We have had an ongoing discussion of the “wealth effect” here, spurred by my colleague Margie Fernandez, including some good outside discussion. Current orthodox thinking is that there is significant downstream economic benefits from inducing rising “wealth”, such as can be done. Van Hoisington and Lacy Hunt, PhD from Hoisington Investment Management summarize it as:
FOMC leaders may feel justified in taking such a position [acknowledging the wealth effect] based upon the FRB/US, a large-scale econometric model. In part of this model, employed by the FOMC in their decision making, household consumption behavior is expressed as a function of total wealth as well as other variables. The model predicts that an increase in wealth of one dollar will boost consumer spending by five to ten cents (see page 8-9 “Housing Wealth and Consumption” by Matteo Iacoviello, International Finance Discussion Papers, #1027, Board of Governors of the Federal Reserve System, August 2011).
But, as Hoisington and Hunt examine further, the actual literature and data analysis is far less certain. In fact, as they show, the actual determination of any such wealth effect is both limited and, more importantly, tends to be idiosyncratic.
My own views on the wealth effect are very much like gravity in physics. Gravity is, by far, the weakest of the natural and basic forces in the universe. It is so weak relative to the other three forces that some of the more exotic or advanced (depending on your perspective) comprehensive theories of the universe have had to input as many as seven additional physical dimensions just to account for gravity’s feebleness. The electrostatic repulsion between two electrons is 10^39 times as strong as gravitational attraction. A small magnet can move objects with relative ease at close proximity to the Earth’s gravitation. And that is really the point I am trying to make; with gravity you need an object of immense proportions (mass) in order to feel its effects in any meaningful way.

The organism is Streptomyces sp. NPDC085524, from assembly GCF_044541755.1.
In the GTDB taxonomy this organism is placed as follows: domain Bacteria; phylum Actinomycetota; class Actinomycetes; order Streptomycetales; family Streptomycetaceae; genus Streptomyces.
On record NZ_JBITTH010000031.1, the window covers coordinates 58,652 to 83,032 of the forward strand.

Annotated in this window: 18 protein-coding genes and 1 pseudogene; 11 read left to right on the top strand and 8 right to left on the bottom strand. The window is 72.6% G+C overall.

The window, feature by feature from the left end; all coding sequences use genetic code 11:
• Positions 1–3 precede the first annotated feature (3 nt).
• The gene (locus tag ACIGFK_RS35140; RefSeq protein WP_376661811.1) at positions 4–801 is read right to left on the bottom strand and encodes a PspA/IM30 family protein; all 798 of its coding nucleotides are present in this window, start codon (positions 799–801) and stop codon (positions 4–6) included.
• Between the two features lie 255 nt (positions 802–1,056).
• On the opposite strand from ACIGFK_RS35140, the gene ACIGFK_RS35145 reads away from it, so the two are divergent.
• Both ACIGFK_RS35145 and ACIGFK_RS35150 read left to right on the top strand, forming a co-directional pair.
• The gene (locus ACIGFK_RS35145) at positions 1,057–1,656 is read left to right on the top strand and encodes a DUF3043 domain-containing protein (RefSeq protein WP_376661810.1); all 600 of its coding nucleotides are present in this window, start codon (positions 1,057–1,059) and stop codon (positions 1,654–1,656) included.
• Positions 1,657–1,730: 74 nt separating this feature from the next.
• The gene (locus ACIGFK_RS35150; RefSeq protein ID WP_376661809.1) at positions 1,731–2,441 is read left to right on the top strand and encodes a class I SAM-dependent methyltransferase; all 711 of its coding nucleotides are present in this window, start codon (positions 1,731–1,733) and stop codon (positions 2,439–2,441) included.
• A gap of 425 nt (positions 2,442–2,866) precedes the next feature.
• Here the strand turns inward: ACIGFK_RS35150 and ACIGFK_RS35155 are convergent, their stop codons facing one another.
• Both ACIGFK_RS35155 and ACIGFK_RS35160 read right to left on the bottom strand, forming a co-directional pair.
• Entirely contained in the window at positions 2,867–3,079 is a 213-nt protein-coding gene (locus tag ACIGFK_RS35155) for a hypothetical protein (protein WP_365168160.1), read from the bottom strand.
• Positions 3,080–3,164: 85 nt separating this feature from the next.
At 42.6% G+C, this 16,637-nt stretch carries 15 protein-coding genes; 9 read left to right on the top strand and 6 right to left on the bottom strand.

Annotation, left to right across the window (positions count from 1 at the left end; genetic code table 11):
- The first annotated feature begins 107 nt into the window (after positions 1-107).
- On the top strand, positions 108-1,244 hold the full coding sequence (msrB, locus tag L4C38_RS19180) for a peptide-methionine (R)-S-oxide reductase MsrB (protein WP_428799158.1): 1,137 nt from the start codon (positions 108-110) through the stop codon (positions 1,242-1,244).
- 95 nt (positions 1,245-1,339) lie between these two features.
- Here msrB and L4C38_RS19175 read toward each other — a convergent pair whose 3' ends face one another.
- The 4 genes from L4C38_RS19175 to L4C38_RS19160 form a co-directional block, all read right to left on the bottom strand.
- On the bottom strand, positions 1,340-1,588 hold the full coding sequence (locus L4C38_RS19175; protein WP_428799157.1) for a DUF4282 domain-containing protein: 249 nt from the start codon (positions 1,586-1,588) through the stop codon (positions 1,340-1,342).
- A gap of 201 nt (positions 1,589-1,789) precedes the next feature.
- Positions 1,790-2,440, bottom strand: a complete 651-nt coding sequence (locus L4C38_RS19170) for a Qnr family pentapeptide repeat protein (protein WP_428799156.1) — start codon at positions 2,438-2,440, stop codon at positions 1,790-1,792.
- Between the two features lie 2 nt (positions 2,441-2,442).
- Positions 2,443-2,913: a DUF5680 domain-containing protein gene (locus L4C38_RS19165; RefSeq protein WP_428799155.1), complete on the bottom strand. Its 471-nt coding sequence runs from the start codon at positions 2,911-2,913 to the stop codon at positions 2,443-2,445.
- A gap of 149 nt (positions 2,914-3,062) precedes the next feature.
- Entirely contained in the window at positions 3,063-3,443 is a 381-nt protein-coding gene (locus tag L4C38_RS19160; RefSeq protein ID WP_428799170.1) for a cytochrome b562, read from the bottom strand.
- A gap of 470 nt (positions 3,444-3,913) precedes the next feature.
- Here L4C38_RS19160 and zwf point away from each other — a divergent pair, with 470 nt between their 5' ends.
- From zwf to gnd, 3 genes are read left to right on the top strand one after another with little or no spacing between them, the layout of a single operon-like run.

We know unambiguously that the recovery and “boom” period after the 2001/dot-com recession was, by far, the worst in American history to that point – particularly with regard to the labor market. Yet, that occurred directly alongside an asset bubble of biblical proportions. In other words, it took asset inflation on an immense scale to generate even the relatively weak economy that we saw last decade.
That is because the “wealth” effect has nothing to do with wealth at all, rather it is properly defined as an inflation/credit system. Thus any relationship between asset inflation and consumer spending is indirect.
Outside of perhaps day traders, it is unrealistic to expect individual investors to “cash in” high prices of stock positions to directly fund spending. That is not only due to the “let it ride” mentality that pervades such episodes, but more directly due to the nature of investing as it actually exists – retirement accounts. Outside of the ultra-wealthy, the effects of stock inflation cannot be direct in a widespread manner. Instead, the best that can be hoped for is that such psychology over rising retirement account values might induce some to take on loans. If your 401(k) is up 30% in one year, you might (stress on might) feel good enough to take on a car loan or additional credit card debt. But there is no direct linkage there.
That is evidently true of any housing inflation. You are not likely to sell your entire house to take advantage of rising prices. Home sales are rather reinvested, like stocks, in that “let it ride” philosophy of what is really churning. Instead, we see the widespread usage of home equity loans as the link to consumerism. Credit is the channel.
That is why you have to attain an immense “mass” of inflationary madness in order to achieve any “leakage” as it is an incredibly inefficient arrangement. It also explains in general terms why 2008 was such a disaster; because the costs of that inefficiency far, far outweighed the minimal gains in terms of economic growth (artificial, at the margins, as it was). So to appeal to this inflation/credit system is to be largely and strikingly inefficient on its face.
But it is much worse than that in these circumstances post-2007. There is no wide and broad credit channel right now. Thus, any inflation/credit dynamic tends to concentrate the “positive” effects in even greater proportion than in previous periods. That is the second primary factor driving bubble inefficiency, the tendency to concentrate inflation in only those with direct exposure and hope that these indirect downstream effects propagate enough economic momentum. Since 2008, there has been very little downstream and indirect thrust, but extreme concentration.
That is why I appealed yesterday to the idea that we need to stop focusing on monetarism and credit, and instead allow direct economic expansion through the wages of actual capitalism. This convoluted monetarist system is simply too inefficient to sustain and nurture long-term economic success.
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